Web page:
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Sunday, 28 April 2002
It might not have been the procession most at El Cortijo Club de Campo had envisaged, but the result, nevertheless, was the one the boisterous galleries wanted, as Sergio Garcia survived a nervous final round before being crowned champion in the Canarias Open de España.

The 22 year old began the day five shots clear of the field and looked set for a stroll in the park when he birdied the first hole and eagled the second. But a few mistakes, allied to a determined challenge from the chasing pack saw the Spaniard reeled in to within one shot at one stage.

However Garcia regained his composure and birdies at the 14th and 16th steadied the ship as one by one his challengers proceeded to slip back. In the end, his final round 73 gave him a 13 under par total of 275 and a four shot victory from Italy’s Emanuele Canonica who closed with a 72 for a nine under par total of 279.

England’s Greg Owen took third on 280 after his closing 72 while Spanish amateur Rafael Cabrera (73) and Sweden’s Carl Pettersson (72) shared fourth on seven under par 271.

Garcia picked up the winners’ cheque for 287,000 euro (£176,360) which moved him up one place to fourth on the Volvo Order of Merit. It represented his fourth European Tour victory in 40 starts as a professional, his eighth professional win worldwide and, importantly from a personal point of view, his first in his native Spain.

“I’m very happy,” he said. “Admittedly I didn’t play as well as I’d have liked to on the final day but I hung in there because I wanted to win. It doesn’t matter how you do it, everyone is always simply going to remember that I won.”

After his blistering start, Garcia’s form stuttered a little with bogeys at the fourth and sixth. But it appeared to stumble when he found the water at the 12th to rack up a double bogey six and when he followed that with a bogey four at the short 13th, his seven shot lead was down to one.

However he almost drove the green at the 298 yard 14th to pick up a birdie and when he also birdied the par five 16th, he was back in control and two pars to finish were sufficient. Garcia admitted, in his mind at least, losing was never an option.

“I knew what I had to do and I knew that I was in control even though it might have looked for a while that I wasn’t,” he said. “I knew if I kept hitting good shots, be patient and play smart that everything was going to be fine and that is what happened.”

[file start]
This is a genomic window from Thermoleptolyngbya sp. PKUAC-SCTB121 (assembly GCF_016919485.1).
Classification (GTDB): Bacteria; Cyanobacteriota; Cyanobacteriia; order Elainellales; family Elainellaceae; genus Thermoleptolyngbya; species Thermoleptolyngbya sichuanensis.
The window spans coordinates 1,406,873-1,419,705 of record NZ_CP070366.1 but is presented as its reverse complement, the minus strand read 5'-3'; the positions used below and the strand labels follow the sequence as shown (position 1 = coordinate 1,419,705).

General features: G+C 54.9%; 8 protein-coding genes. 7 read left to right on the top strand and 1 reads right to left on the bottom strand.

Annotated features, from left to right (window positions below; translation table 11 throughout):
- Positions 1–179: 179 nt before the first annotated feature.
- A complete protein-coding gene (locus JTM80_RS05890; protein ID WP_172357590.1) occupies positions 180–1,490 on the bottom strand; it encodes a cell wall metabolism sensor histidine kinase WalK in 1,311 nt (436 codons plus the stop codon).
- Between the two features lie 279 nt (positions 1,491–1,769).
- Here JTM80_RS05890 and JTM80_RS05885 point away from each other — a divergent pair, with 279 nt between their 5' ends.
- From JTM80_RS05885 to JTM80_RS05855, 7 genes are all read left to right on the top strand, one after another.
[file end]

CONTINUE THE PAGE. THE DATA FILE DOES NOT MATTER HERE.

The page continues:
Nearest challenger in the early stages of the back nine was Pettersson, winner a fortnight ago in the Algarve Open de Portugal, who looked in line for back-to-back successes after a superb first 14 holes which featured five birdies.

But the 24 year old Swede found the water at the 15th after pushing too hard for another birdie and he also dropped shots at the 17th and 18th. He said: “I had to have a go for it at the 15th, as with every tournament I play I don’t come to be second or third, I come to win and if there is a chance, I’ll go for it.

“Obviously to finish fifth is pleasing but I am a little disappointed because I had gotten it to one shot behind. I knew Garcia would play well coming in but I’m pleased I gave him something to think about, at least for a little while.”

Second placed Canonica was understandably delighted with his performance. After losing his Tour card at the end of last year when he finished 132nd on the Volvo Order of Merit, his cheque for 191,330 euro (£117,571) guaranteed his playing privileges for the 2003 season.

“I’m very happy obviously, more than happy actually and I can’t really put into words how I am feeling,” he said. “I was playing next week anyway but this gives me a real boost to go ahead and try and make this my best season.”

Third placed Owen battled hard all day and bravely recovered from dropping shots at the seventh and tenth to birdie the 16th and 17th which guaranteed him a cheque for 107,797 euro (£66,240) which elevated him to 19th on the Volvo Order of Merit.

“We were playing against the fifth best player in the world and he beat us,” said Owen. “It was very tough conditions today and I had a bit of a rough patch around the turn but I was pleased with the way I hung in there at the end.”

Sharing fourth with Pettersson, 17 year old Spanish amateur Cabrera from Gran Canaria, thrilled the home spectators with a brave performance under the full glare of the spotlight of the last group with Garcia.

The runner-up in last year’s British Boys Championship at Ganton equalled the best showing by an amateur in an official European Tour event, moving alongside Gary Hallberg (T4 in 1977 Scandinavian Enterprise Open), Gordon Sherry (T4 in the 1995 Scottish Open) and Justin Rose (T4 in the 1998 Open Championship.

Further down the final leaderboard Retief Goosen, current Number One on the Volvo Order of Merit, rediscovered the touch which had deserted him in the earlier rounds, his closing 67 giving him a four under par total of 284.

“That was a lot better today,” said the South African who broke 70 for the first time in the week and incredibly moved from 43rd at the start of the day into a tie for eighth. “I eventually found some rhythm in my game and some touch on the greens. It hasn’t quite been the week I was hoping for but I think it’s better to finish a tournament well after starting badly than the other way round.

“I am going to have a week at home next week, just resting and sorting out bits and pieces in my new house and then try and get ready for three big weeks on The European Tour, starting at the Benson and Hedges International Open.”

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